Listening to these recordings from 1975 I am both surprised and impressed at how “fresh” and timeless this music still is, powerful, dynamic, on a high level. The character of each “composition” is determined by its namesake, and rehearsed and recorded with a witty playfulness and wry turn of mind.
The sound is brilliant and in keeping with a Big Band, Avant-garde Jazz at its best, played by musicians who have shaped and determined Jazz and Free Jazz.
The “Globe Unity Orchestra” is a Free Jazz orchestra founded by Alexander von Schlippenbach in 1966 which has ever since, in more than four decades, continuously “reinvented” itself while maintaining the basic idea of free, collective improvisation formulated by Schlippenbach.
Musicians from different countries, invited by Alexander von Schlippenbach and prompted to play with/work on the project Globe Unity have continued to change the orchestra in terms of its sound and its ways of playing. A permanent process which still continues to the present day. And they have a legacy of compositions which were rehearsed but always left a lot of freedom for the individual musician. They were either completely formulated or written down in the form of graphic notation which, first of all, had to be filled in with music.
“The major part, roughly about 80 % of our work and concerts are completely improvised pieces while there is also always the possibility of rehearsing compositions, if the opportunity arises”. (A.v.S.)
While the first performance of the Globe Unity Orchestra, playing the composition from where it gets its name, “Globe Unity” by Alexander von Schlippenbach was a more or less well-rehearsed concert of the Manfred Schoof Quintet in those days (with Gerd Dudek, Buschi Niebergall, Jackie Liebezeit and Schlippenbach) and the Peter Brötzmann Trio (with Peter Kowald and Mani Neumeier), in the following year Alexander von Schlippenbach surprised everyone with a totally collective improvisation of the Globe Unity Orchestra.
“I was trying to find a way of working with a large ensemble of players and find out how they could work together and play a kind of music which was worth listening to – and not just noise.
Big orchestras are of special interest to me and the Globe Unity Orchestra is particularly important to me. It was the first time a Big Band had played this kind of orchestral music. In the present Globe Unity Orchestra all the musicians are soloists working together on a spontaneously created structure. Obviously, it has a long history”. (A.v.S.)
It has been difficult to maintain such a large body of sound as the Globe Unity over all those years in its original structure. First of all financial limitations restrict the performance possibilities. Nonetheless, the “hard core” of the orchestra, including Evan Parker and Paul Lovens, together with Schlippenbach constitutes the basic fabric of the orchestra. This allows Schlippenbach to continuously try out new line ups of the band and demonstrate the flexibility of the orchestra. Each instrumentalist of the Big Band is an internationally acclaimed soloist, as on these Baden-Baden recordings from 1975.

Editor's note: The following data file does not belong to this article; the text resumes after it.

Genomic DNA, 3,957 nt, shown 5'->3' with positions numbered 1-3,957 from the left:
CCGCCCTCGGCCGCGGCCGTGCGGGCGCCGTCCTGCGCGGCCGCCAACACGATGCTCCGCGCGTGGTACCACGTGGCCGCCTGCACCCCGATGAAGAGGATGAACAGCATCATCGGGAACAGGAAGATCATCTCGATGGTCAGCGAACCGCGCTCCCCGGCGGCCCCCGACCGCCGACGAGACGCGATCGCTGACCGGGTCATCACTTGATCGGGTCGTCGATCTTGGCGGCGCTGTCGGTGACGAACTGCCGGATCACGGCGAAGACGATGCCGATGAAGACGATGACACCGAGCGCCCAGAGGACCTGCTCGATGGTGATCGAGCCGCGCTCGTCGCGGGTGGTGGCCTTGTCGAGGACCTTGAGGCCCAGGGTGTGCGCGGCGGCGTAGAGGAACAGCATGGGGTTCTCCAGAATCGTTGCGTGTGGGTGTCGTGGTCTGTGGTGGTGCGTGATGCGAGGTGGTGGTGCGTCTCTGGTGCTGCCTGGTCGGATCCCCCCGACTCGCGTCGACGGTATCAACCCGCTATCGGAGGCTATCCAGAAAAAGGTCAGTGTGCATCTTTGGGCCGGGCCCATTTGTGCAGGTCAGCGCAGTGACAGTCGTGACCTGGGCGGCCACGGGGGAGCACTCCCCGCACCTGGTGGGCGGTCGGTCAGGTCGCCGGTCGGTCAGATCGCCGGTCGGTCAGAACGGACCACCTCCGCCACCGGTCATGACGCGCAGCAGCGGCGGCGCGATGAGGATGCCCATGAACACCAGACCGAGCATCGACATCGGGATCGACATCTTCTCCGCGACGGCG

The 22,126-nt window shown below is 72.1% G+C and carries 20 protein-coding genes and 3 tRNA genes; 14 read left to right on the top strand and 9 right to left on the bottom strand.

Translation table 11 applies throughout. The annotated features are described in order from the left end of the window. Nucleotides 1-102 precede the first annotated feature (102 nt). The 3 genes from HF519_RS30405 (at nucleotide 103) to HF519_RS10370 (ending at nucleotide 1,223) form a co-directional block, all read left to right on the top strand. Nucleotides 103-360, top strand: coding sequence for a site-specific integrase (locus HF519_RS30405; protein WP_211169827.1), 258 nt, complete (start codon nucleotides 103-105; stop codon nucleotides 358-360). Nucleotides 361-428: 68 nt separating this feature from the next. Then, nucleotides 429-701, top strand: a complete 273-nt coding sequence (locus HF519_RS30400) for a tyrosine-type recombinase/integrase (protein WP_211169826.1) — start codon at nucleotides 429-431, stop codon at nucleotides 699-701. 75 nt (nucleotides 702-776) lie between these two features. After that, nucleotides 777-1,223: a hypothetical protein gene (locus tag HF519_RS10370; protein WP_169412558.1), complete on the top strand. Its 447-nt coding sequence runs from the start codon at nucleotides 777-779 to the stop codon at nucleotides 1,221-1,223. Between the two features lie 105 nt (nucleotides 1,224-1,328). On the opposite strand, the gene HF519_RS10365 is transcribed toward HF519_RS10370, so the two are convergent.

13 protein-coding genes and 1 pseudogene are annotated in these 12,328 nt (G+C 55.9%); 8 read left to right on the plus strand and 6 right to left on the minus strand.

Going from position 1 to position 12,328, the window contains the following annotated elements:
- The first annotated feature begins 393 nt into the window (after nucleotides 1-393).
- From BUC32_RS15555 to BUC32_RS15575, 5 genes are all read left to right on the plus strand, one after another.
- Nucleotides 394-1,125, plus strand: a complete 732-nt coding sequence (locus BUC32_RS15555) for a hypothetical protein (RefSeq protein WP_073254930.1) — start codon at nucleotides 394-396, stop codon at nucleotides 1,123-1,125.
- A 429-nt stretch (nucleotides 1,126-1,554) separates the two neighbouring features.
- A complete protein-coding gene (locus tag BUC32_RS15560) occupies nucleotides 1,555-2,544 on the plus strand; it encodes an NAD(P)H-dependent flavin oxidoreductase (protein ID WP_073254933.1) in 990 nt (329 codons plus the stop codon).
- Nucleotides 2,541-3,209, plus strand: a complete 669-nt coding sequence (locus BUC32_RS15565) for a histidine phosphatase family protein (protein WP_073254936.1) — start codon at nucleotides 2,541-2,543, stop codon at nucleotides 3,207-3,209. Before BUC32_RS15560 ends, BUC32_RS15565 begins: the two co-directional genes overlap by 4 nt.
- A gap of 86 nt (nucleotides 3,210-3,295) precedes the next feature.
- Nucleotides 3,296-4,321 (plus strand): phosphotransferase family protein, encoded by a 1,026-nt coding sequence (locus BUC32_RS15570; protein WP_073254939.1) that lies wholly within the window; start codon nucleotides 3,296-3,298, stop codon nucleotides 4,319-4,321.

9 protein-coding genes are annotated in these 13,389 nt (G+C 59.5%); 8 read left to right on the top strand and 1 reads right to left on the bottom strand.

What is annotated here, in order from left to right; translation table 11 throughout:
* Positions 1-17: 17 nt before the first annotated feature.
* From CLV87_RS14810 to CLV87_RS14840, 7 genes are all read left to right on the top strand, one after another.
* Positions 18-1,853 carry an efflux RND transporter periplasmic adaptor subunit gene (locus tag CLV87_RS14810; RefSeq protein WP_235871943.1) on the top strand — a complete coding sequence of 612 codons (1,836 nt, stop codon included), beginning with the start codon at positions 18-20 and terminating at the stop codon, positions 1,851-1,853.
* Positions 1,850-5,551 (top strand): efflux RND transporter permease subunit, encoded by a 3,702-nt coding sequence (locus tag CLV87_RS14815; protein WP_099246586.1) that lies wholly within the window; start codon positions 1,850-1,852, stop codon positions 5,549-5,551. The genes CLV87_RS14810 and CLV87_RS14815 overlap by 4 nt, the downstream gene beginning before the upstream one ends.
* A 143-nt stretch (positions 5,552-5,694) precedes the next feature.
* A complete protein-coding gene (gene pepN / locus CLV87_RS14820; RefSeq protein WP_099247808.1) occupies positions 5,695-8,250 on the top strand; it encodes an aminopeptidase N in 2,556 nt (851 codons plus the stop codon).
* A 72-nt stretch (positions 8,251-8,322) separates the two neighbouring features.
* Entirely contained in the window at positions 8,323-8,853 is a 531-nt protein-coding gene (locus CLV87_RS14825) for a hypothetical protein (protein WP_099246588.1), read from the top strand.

In the course of a new self styled organisation led by the musicians, a series of workshops organized by Peter Brötzmann and Peter Kowald took place in Wuppertal (since 1973) which allowed continuing work on the attainments of Free Jazz.
After a few attempts to combine this with other genres (Folk music, worker’s songs, Eisler, Weill, etc) the Globe Unity returned to Jazz from 1974 onwards which had, in fact, always been the motivation and purpose of this band.
This release of radio recordings of the orchestra together with guest soloists Anthony Braxton and Enrico Rava for the Südwestfunk Baden-Baden from the year 1975 is a good documentation of this very productive phase of the Globe Unity Orchestra.
The big band was able to rehearse for four days under the optimal conditions of a radio studio and record different compositions from the musicians involved.
1. “Marañao” (Enrico Rava)
Soloists: Schoof, Rava, Dudek
2. “U-487” (Anthony Braxton)
Soloists: Schlippenbach, Lovens, Wheeler, Braxton, Schoof, Brötzmann
3. “Jahrmarkt” (Peter Kowald)
Soloists: Braxton, Mangelsdorff
4. “Hanebüchen” (Alexander von Schlippenbach)
Soloists: Dudek (flute)
5. “The Forge” (Alexander von Schlippenbach)
Soloists: Parker, Wheeler, Schlippenbach
Exactly as on these recordings, the Globe Unity of the year 2010 has as well remained stamped by the exuberant style of playing of the musicians and continues to pursue the principles of free improvisation with aesthetic obstinacy.
Alexander von Schlippenbach's résumé so far:
“…a lot has fallen by the wayside, but whatever has survived has been worth it and has become a fixed indestructible inventory, so to speak. It is the collective playing, the fruits of the many years of work, the results of musical amalgamation processes, melted down over a hot flame and re-crystallized.”
Translation: Isabel Seeberg & Paul Lytton